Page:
Binghamton University-HHMI Program: Interdisciplinary research for undergraduate majors in science and engineering


Guidelines when designing research projects

The program supports research projects that

  1. Focus on a problem, question, invention or method development related to the life sciences, including applications in the biomedical, behavioral, environmental or agricultural fields.
  2. Require an interdisciplinary approach involving two or more faculty members, at least one in each of two complementary groups:
    • life sciences
    • computer science, engineering, mathematics, and the physical sciences
  3. Engage one or more undergraduate STEM majors in research that requires the undergraduate student(s) to interact directly and regularly with at least one person from a complementary discipline

Faculty members who have conceived of a project but do not have a collaborator can submit a description of the idea, as much information as possible on the expertise needed in the person of the collaborator and contact information.  

Faculty members who have undergraduate students in mind should direct the undergraduate student to submit an application to the program.

Support provided by the program 

  1. assistance in finding faculty collaborators. Contact Nancy Stamp, Christopher Bishop or Wayne Jones.
  2. Student placement. The program will accept student applicants contingent upon placement in an appropriate project. Final placement will be made only after a successful interview with the faculty mentor whom the student will work with most closely.
  3. Undergraduate student stipend of $5,000: $4,500 through nine weeks of summer, followed by $500 at the end of the spring semester.
  4. assistance in the form of supplies.
  5. Certificate-level training of graduate student research mentors in mentoring of undergraduates specifically relative to interdisciplinary research, with supplementary fellowship support for completion of tasks relating to the certificate and assessment of the interdisciplinary research process.  This involves a three-day workshop and follow-up assessments.  Graduate students will receive $1000 stipend. 
  6. feedback of assessment results in the aggregate


  1. Set up or ensure a lab mentoring environment that provides the appropriate proportion of supervision and independence during appropriate stages of maturation of the undergraduate research student. It is expected that at least one faculty member will be on campus or easily reachable at all times throughout the nine-week summer research program.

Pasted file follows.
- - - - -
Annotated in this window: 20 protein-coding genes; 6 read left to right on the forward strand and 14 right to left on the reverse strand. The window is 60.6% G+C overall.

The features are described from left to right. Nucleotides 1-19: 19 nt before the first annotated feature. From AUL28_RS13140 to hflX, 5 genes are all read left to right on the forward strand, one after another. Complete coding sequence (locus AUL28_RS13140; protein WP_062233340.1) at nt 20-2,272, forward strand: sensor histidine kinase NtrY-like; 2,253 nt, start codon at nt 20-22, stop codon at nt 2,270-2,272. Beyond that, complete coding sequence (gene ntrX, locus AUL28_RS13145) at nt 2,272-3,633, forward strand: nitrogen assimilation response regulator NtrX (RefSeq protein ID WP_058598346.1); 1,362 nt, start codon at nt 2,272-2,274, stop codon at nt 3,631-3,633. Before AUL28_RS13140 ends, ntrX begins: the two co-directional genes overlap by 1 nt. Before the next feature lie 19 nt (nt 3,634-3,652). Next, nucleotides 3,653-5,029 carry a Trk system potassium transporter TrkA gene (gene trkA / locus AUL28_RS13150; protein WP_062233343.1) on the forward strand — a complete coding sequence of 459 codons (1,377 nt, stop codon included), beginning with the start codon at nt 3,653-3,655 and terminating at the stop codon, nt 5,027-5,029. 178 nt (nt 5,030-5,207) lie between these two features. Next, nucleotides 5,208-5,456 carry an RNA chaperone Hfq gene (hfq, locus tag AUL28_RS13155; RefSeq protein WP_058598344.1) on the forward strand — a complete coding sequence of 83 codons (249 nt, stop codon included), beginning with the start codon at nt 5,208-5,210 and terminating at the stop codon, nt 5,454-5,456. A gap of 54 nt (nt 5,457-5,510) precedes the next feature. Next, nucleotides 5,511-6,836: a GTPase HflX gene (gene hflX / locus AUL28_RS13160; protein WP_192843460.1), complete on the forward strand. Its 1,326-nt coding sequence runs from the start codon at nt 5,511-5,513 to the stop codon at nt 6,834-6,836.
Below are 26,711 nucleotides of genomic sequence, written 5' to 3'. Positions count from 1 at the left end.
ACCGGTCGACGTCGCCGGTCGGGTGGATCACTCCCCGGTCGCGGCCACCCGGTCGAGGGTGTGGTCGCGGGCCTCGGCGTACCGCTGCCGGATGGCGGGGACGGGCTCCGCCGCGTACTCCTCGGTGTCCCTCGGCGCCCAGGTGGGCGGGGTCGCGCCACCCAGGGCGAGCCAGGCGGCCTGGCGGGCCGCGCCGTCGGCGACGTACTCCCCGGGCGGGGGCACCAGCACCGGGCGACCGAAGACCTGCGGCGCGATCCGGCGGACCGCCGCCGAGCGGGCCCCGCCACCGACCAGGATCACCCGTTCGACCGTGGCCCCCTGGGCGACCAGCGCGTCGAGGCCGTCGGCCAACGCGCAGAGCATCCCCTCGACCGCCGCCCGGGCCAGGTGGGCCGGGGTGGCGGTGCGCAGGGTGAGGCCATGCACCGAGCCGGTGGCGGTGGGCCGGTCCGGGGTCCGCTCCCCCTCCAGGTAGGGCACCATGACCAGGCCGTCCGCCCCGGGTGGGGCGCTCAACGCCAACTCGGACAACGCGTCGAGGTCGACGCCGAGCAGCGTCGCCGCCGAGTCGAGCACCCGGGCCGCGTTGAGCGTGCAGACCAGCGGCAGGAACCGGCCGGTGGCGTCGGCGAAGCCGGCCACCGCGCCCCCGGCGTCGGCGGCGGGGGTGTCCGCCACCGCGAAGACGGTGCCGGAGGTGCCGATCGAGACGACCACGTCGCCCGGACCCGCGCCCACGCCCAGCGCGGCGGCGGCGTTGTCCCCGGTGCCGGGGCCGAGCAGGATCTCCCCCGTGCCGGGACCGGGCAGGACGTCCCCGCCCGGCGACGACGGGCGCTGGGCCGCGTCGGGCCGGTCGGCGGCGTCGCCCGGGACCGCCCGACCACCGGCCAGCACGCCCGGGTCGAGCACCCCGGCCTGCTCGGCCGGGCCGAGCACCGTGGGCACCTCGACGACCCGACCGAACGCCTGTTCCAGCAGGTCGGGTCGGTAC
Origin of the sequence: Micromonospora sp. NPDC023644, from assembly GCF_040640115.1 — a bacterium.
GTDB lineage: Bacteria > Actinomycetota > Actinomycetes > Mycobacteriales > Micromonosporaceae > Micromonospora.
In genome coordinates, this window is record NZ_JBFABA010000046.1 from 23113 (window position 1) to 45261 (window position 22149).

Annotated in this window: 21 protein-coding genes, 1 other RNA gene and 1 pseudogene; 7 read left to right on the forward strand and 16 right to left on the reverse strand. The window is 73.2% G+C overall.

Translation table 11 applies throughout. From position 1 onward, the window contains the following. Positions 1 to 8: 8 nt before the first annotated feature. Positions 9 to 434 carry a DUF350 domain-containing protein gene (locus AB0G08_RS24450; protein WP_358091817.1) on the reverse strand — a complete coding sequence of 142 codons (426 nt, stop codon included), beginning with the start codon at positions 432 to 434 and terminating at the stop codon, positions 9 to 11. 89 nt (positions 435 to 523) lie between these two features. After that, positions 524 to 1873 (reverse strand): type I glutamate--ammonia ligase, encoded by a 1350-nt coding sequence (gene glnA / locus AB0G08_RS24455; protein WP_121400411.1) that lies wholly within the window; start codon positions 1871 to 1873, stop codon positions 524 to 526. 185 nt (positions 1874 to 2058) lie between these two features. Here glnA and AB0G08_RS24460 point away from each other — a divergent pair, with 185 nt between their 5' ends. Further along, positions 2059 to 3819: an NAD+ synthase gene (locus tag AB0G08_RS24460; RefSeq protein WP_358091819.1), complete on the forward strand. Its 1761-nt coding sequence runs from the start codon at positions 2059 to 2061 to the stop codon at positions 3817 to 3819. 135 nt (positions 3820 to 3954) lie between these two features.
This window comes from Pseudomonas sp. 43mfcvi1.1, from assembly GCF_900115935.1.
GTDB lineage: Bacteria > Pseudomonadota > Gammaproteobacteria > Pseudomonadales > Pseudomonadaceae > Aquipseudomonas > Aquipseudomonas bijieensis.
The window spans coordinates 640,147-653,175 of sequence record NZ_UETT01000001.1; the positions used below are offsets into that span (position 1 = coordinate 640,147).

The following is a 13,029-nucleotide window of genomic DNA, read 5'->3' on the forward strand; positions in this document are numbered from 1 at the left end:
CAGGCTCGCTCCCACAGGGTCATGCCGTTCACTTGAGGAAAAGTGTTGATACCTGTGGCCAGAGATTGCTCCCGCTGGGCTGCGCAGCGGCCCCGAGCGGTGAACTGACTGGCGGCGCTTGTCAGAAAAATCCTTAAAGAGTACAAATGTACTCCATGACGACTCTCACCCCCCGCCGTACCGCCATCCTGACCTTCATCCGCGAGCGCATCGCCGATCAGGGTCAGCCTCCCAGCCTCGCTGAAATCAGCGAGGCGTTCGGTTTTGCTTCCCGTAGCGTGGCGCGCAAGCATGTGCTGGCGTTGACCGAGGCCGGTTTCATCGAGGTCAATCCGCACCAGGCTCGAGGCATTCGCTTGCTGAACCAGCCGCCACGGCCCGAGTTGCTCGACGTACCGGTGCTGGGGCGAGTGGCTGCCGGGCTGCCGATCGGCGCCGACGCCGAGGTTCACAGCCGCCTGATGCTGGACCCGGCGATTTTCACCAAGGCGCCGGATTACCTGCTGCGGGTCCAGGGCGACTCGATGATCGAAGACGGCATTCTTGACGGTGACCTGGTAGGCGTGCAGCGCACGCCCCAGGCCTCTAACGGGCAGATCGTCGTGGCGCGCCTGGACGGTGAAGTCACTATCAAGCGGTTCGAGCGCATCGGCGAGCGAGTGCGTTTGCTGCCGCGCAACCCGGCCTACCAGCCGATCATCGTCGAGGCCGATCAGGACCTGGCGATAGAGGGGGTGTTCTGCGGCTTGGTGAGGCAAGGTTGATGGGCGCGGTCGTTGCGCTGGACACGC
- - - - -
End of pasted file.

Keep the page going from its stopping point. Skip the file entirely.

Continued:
2. Provide at least weekly opportunities for the undergraduate research student to interact and communicate with others in his/her own discipline and also in the complementary discipline. The communication and interaction can be with faculty mentors, graduate students, other undergraduate students or other professionals in the research laboratory.  
  3. Provide evaluation of the undergraduate student’s work and (if applicable) the graduate student’s work as a mentor, to be shared with the appropriate student. We will ask for written evaluation at the middle and the end of the summer, as well as at the end of the following fall and spring semesters. Surveys will also ask for faculty mentors' views on undergraduate student participation in interdisciplinary STEM research. 
  4. Help program-supported undergraduate students prepare for presentations of their work at various occasions: (a) poster session at the end of full time work for nine weeks of the summer, which is required of all grant-supported students; (b) departmentally-based research symposium, campus research fair or appropriate regional conference, which is required of all grant-supported students at least once during the academic year following the supported summer; (c) preparation of figures and tables for manuscripts when applicable; and (d) provide feedback on two other posters at the summer poster session displaying work supported by this program.
  5. Encourage grant-supported undergraduate students to pursue a research-based career contributing to biologically-related sciences, and help the program with tracking of their program-supported students after they graduate.

How to join

Faculty members with ideas for a project or are interested in meeting potential collaborating faculty, please fill out an application/inquiry form (.doc. 42kb). Send the form to Elizabeth Button

How students are placed

In the Spring term, undergraduate students in mathematics and science majors in Harpur College and in computer science and engineering majors in the Watson School of Engineering send in an application form. One-page synopses of faculty projects outlining the project, what undergraduate students will do, and what academic background the students are expected to have will be available for the applicants to view. Undergraduate applicants will be asked to indicate their top two preferences.

A committee makes the first selection of students from the applications, supplementing with an interview as deemed necessary. Each faculty pair whose projects have been lined up for the year are given the applications of those students in this chosen group, asked to interview at least three students and to rank preference or in some cases, not suitable for the project. The students are placed to achieve the most optimal arrangement.

Faculty members whose projects are lined up for the year are requested to announce the availability of this program in the classes that best prepare the students for the proposed work. Recruiting of students who are underrepresented in their discipline is highly encouraged.

Last Updated: 6/18/15